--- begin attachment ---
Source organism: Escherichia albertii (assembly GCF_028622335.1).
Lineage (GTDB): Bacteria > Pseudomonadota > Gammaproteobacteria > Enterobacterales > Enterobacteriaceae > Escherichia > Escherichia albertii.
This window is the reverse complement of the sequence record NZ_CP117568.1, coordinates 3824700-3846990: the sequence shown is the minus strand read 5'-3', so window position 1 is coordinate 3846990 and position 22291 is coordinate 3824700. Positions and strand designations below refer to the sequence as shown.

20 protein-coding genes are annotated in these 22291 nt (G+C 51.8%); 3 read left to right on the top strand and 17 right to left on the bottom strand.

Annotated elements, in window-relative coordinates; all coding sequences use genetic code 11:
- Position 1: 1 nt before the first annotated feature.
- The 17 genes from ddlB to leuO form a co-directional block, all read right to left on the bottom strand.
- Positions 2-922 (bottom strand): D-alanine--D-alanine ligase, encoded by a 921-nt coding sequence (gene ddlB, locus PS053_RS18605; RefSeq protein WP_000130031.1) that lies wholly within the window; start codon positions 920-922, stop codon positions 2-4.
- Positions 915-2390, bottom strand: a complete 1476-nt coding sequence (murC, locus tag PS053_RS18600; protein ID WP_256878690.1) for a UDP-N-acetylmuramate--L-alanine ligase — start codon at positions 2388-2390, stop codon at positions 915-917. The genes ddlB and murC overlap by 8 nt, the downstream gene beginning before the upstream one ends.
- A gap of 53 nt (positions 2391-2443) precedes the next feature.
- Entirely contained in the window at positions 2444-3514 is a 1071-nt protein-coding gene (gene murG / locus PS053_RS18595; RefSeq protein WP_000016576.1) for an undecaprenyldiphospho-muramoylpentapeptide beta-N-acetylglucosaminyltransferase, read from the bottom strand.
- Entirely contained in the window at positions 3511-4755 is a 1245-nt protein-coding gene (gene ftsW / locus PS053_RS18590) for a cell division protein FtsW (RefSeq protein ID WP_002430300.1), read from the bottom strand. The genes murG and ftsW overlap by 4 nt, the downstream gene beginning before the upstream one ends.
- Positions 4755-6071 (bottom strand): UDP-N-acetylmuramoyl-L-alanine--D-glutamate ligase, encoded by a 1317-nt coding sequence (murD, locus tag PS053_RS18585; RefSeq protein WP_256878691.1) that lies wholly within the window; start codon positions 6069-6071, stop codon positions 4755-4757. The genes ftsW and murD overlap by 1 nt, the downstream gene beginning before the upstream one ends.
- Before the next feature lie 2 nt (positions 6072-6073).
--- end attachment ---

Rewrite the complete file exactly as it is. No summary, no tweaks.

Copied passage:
Source organism: Escherichia albertii (assembly GCF_028622335.1).
Lineage (GTDB): Bacteria > Pseudomonadota > Gammaproteobacteria > Enterobacterales > Enterobacteriaceae > Escherichia > Escherichia albertii.
This window is the reverse complement of the sequence record NZ_CP117568.1, coordinates 3824700-3846990: the sequence shown is the minus strand read 5'-3', so window position 1 is coordinate 3846990 and position 22291 is coordinate 3824700. Positions and strand designations below refer to the sequence as shown.

20 protein-coding genes are annotated in these 22291 nt (G+C 51.8%); 3 read left to right on the top strand and 17 right to left on the bottom strand.

Annotated elements, in window-relative coordinates; all coding sequences use genetic code 11:
- Position 1: 1 nt before the first annotated feature.
- The 17 genes from ddlB to leuO form a co-directional block, all read right to left on the bottom strand.
- Positions 2-922 (bottom strand): D-alanine--D-alanine ligase, encoded by a 921-nt coding sequence (gene ddlB, locus PS053_RS18605; RefSeq protein WP_000130031.1) that lies wholly within the window; start codon positions 920-922, stop codon positions 2-4.
- Positions 915-2390, bottom strand: a complete 1476-nt coding sequence (murC, locus tag PS053_RS18600; protein ID WP_256878690.1) for a UDP-N-acetylmuramate--L-alanine ligase — start codon at positions 2388-2390, stop codon at positions 915-917. The genes ddlB and murC overlap by 8 nt, the downstream gene beginning before the upstream one ends.
- A gap of 53 nt (positions 2391-2443) precedes the next feature.
- Entirely contained in the window at positions 2444-3514 is a 1071-nt protein-coding gene (gene murG / locus PS053_RS18595; RefSeq protein WP_000016576.1) for an undecaprenyldiphospho-muramoylpentapeptide beta-N-acetylglucosaminyltransferase, read from the bottom strand.
- Entirely contained in the window at positions 3511-4755 is a 1245-nt protein-coding gene (gene ftsW / locus PS053_RS18590) for a cell division protein FtsW (RefSeq protein ID WP_002430300.1), read from the bottom strand. The genes murG and ftsW overlap by 4 nt, the downstream gene beginning before the upstream one ends.
- Positions 4755-6071 (bottom strand): UDP-N-acetylmuramoyl-L-alanine--D-glutamate ligase, encoded by a 1317-nt coding sequence (murD, locus tag PS053_RS18585; RefSeq protein WP_256878691.1) that lies wholly within the window; start codon positions 6069-6071, stop codon positions 4755-4757. The genes ftsW and murD overlap by 1 nt, the downstream gene beginning before the upstream one ends.
- Before the next feature lie 2 nt (positions 6072-6073).